Vegan Shepherd’s Pie

There’s something very homey and comforting about shepherd’s pie. I remember it from when I was a child; my mother made it, and the school sometimes served it up, too, back in the day when lunch wasn’t pizza and fries! Now, of course, I don’t eat the animal, but shepherd’s pie (sometimes called shepherdess’ pie) is still on the menu.

I tend to think of green/brown lentils as being a bit too austeire and vegan for my brood to enjoy, but as has happened in the past, I was wrong, and the dish has gone down a storm. Daughter #2 had seconds while declaring that it really needed cashew gravy to go with it as she didn’t fancy chutney. Well, I’ll figure something wet to serve it up with next time.

Last time I made shepherd’s pie, I made it with a meetoo filling (picture at the bottom of page), which was also good, but quite honestly, any of the thick stews that don’t rely on potatoes would work well topped with mashed potato.

Green lentil "shepherd's pie"

Green lentil “shepherd’s pie”

2 bay leaves
1 cup (1/2 lb) of green/brown lentils

1/4 cup of dry white wine (or water)
1 medium onion, peeled and diced
2-3 large carrots, peeled and sliced on the diagonal OR small head of cauliflower cut into florets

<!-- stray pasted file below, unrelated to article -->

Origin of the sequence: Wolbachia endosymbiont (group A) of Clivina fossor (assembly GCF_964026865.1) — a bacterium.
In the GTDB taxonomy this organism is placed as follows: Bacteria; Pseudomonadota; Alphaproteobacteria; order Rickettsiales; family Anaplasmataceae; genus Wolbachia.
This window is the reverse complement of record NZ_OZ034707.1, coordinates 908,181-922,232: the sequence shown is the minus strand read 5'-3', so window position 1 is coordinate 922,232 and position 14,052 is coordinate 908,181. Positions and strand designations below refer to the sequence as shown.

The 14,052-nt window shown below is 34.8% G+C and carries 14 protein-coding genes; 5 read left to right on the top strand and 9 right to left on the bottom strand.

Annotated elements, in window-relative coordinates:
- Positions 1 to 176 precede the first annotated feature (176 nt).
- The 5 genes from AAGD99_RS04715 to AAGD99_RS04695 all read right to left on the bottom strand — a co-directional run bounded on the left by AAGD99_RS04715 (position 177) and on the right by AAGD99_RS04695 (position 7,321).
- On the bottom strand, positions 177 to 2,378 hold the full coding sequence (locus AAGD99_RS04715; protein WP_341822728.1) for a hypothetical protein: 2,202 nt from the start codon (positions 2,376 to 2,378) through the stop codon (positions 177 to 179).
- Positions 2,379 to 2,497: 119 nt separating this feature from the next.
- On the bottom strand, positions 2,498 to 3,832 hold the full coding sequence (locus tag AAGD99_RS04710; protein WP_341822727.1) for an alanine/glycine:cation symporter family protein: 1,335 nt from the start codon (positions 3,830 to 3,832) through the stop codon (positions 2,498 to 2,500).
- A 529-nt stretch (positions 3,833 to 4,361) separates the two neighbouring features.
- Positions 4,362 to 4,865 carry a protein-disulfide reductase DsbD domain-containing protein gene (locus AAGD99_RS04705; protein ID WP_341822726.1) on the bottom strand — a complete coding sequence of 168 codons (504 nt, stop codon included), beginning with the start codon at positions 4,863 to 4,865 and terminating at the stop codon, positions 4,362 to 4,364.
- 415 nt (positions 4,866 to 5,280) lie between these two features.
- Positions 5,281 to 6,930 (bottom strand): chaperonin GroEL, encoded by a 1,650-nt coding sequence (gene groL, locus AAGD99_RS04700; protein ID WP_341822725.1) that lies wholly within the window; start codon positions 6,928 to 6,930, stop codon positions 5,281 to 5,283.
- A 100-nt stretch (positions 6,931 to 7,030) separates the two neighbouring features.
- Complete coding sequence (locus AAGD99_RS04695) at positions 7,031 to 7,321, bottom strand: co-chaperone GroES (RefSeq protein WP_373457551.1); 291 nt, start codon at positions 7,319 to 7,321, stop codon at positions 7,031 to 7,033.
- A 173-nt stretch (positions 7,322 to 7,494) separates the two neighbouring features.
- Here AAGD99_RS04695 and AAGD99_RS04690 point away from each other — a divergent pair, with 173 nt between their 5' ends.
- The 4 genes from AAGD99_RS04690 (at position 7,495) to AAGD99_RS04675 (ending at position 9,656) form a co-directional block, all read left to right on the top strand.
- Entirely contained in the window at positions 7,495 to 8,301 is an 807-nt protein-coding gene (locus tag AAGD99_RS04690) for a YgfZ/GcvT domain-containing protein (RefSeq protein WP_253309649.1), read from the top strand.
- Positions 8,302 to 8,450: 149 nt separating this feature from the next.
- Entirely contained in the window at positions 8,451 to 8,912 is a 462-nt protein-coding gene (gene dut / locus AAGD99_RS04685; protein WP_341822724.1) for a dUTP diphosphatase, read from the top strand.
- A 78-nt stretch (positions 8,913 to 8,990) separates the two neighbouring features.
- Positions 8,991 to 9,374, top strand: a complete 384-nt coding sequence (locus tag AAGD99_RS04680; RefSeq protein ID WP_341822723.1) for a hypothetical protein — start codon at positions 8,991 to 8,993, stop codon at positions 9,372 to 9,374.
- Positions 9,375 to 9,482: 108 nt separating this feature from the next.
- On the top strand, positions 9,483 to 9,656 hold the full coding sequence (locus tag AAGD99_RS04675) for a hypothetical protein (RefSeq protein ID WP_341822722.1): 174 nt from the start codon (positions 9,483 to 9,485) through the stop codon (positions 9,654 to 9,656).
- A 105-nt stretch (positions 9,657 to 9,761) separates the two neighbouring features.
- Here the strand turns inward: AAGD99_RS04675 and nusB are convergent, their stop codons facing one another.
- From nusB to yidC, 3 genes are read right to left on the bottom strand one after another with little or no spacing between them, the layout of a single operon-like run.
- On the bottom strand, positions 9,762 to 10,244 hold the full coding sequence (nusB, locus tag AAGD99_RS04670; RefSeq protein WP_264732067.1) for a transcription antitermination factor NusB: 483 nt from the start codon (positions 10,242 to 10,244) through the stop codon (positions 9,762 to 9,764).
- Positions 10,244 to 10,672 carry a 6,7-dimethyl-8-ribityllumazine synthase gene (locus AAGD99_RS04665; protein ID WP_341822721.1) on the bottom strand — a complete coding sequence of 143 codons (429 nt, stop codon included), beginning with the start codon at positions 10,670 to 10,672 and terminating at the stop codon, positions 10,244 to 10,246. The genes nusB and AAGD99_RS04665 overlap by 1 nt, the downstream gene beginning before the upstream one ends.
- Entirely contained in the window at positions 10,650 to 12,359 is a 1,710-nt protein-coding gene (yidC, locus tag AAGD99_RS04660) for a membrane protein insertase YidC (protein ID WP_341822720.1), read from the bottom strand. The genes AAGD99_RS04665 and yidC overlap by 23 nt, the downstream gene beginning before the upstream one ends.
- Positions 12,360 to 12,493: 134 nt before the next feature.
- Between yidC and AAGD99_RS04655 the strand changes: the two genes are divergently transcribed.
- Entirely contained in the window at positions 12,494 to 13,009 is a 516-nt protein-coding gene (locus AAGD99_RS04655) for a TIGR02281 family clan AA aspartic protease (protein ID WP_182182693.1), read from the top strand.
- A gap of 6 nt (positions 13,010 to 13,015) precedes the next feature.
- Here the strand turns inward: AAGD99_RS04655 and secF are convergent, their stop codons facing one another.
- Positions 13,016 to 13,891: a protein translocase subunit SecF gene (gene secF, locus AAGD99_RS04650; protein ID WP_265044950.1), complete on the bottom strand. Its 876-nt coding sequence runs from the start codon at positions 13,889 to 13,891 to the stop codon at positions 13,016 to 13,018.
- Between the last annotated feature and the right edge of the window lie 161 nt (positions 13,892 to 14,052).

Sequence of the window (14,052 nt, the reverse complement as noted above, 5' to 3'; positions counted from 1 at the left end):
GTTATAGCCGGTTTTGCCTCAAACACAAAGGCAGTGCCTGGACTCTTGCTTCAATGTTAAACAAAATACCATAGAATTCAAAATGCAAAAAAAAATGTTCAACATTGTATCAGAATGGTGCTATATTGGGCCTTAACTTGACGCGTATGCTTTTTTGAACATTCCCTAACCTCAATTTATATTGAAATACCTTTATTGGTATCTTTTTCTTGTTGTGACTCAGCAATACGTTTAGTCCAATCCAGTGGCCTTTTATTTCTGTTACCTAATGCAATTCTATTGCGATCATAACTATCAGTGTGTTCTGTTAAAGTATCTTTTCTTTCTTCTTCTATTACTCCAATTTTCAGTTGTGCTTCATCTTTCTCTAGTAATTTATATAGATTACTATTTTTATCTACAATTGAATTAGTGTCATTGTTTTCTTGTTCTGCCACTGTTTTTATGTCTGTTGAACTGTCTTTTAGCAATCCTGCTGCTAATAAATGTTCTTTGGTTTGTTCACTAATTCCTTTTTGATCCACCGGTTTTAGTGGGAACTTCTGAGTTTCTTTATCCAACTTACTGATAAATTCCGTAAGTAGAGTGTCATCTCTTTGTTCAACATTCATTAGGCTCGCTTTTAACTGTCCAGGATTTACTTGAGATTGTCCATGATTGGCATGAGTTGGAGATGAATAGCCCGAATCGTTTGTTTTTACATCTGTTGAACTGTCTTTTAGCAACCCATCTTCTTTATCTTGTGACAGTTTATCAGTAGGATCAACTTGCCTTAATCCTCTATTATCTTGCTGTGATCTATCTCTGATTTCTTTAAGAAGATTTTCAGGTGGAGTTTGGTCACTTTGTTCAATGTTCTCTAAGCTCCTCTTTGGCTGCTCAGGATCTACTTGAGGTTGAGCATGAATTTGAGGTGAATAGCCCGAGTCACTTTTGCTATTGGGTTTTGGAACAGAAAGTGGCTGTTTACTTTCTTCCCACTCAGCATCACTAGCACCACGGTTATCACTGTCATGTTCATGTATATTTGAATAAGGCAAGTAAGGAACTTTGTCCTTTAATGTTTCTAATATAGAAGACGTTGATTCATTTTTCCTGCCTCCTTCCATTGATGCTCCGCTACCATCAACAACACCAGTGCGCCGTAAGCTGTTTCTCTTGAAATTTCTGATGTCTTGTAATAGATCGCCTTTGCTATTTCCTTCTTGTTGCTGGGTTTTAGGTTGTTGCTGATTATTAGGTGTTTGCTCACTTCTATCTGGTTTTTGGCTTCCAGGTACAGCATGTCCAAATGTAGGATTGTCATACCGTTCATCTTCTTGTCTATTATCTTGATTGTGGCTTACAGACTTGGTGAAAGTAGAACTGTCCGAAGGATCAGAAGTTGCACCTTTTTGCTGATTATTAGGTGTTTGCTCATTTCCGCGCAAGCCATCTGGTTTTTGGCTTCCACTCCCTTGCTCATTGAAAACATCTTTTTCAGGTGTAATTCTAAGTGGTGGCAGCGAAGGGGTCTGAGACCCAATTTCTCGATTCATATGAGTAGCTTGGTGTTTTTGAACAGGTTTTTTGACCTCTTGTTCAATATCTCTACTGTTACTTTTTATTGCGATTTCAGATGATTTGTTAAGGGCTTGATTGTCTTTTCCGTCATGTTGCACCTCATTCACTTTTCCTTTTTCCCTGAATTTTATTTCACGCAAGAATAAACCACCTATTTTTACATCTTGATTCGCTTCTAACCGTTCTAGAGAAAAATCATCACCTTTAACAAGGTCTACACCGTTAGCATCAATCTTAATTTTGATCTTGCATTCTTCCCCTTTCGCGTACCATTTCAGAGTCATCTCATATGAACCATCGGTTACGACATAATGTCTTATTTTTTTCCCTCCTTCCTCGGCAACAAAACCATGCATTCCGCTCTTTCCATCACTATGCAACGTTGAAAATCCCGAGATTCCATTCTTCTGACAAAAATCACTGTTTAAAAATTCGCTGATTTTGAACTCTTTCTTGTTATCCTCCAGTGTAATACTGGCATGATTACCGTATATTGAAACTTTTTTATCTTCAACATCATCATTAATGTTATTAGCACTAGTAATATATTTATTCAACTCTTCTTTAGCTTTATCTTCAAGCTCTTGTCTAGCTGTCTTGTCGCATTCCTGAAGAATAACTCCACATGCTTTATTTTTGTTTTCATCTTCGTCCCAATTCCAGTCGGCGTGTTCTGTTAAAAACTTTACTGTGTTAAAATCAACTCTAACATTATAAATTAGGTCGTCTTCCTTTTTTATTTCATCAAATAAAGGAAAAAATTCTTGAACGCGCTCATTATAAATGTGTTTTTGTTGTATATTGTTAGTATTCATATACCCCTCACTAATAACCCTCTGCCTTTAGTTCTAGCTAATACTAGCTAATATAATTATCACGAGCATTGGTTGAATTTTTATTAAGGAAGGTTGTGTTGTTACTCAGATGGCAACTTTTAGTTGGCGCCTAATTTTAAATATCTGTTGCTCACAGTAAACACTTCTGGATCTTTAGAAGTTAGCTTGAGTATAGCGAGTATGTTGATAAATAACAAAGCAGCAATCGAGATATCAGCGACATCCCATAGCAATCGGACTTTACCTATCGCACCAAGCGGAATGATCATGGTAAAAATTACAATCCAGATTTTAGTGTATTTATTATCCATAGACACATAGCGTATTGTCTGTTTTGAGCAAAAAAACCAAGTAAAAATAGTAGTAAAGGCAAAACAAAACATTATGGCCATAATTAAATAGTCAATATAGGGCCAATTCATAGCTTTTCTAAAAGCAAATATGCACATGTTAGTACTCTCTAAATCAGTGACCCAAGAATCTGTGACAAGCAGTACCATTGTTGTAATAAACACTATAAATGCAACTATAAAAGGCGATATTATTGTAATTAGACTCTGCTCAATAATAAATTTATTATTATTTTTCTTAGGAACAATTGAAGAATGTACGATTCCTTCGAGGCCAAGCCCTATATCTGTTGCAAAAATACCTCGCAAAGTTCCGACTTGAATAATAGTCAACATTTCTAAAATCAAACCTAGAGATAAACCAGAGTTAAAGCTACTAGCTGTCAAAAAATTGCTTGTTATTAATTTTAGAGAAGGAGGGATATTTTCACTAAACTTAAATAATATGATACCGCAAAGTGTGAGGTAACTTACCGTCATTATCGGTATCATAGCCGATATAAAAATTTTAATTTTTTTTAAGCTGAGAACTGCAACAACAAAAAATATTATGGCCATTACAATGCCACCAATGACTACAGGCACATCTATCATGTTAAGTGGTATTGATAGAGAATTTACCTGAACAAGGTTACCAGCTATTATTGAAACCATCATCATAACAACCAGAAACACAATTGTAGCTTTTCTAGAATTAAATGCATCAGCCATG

6 cloves garlic
1 tbsp garam masala or mild curry powder
dash of nutmeg
~14 oz tin of chopped tomatoes in juice
1/2 tsp salt
1/4 tsp pepper
fresh cilantro

2 lbs baking potatoes
1 tbsp margarine
plain unsweetened dairy free milk, as needed for the mashed potatoes

Pick the lentils over for stones or other debris, rinse them, and put in a saucepan with about 2 pints of water and the bay leaves. Bring to a simmer, cover, and allow to cook until soft. (~30 minutes)

In the meantime, cook the onions and carrots/cauliflower florets in a frying pan with about 2 tbsp of wine to keep them from sticking. (You can use water, if you’d rather not use wine.) Add splashes of wine from time to time if the vegetables appear to be starting to stick.

When the onions have softened (~10 minutes), add the garlic and spices to warm through for a minute, then add the tomatoes, cilantro, and salt and pepper.

Once the lentils are soft, drain them. Stir the mixtures together, and allow to simmer gently, uncovered, for a few minutes to allow the flavors to combine, and the sauce to thicken.

Peel and cut the potatoes into 1″ dice.

Put the potatoes in a saucepan with lightly salted water to cover, bring to a boil, and simmer until soft (~10 – 15 minutes). Once soft, drain the potatoes, and mash by hand with with margarine and dairy free milk until soft enough to spread with a fork. Don’t use a food processor; the potatoes take on a glue-like consistency that isn’t appealing.

Adjust seasoning with salt and pepper to taste.

Spoon the lentil mixture into a medium sized oven proof dish (e.g. medium lasagna pan).

Drop fork-loads of the mashed potatoes onto the lentil mixture, then spread evenly with the tines of a fork. Place under a hot broiler/grill to allow the ridges to brown slightly. Serve hot with veggie side dishes and gravy or chutney.

Meetoo filled shepherd's pie

Meetoo filled shepherd’s pie, served with chickpea gravy

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Meetoo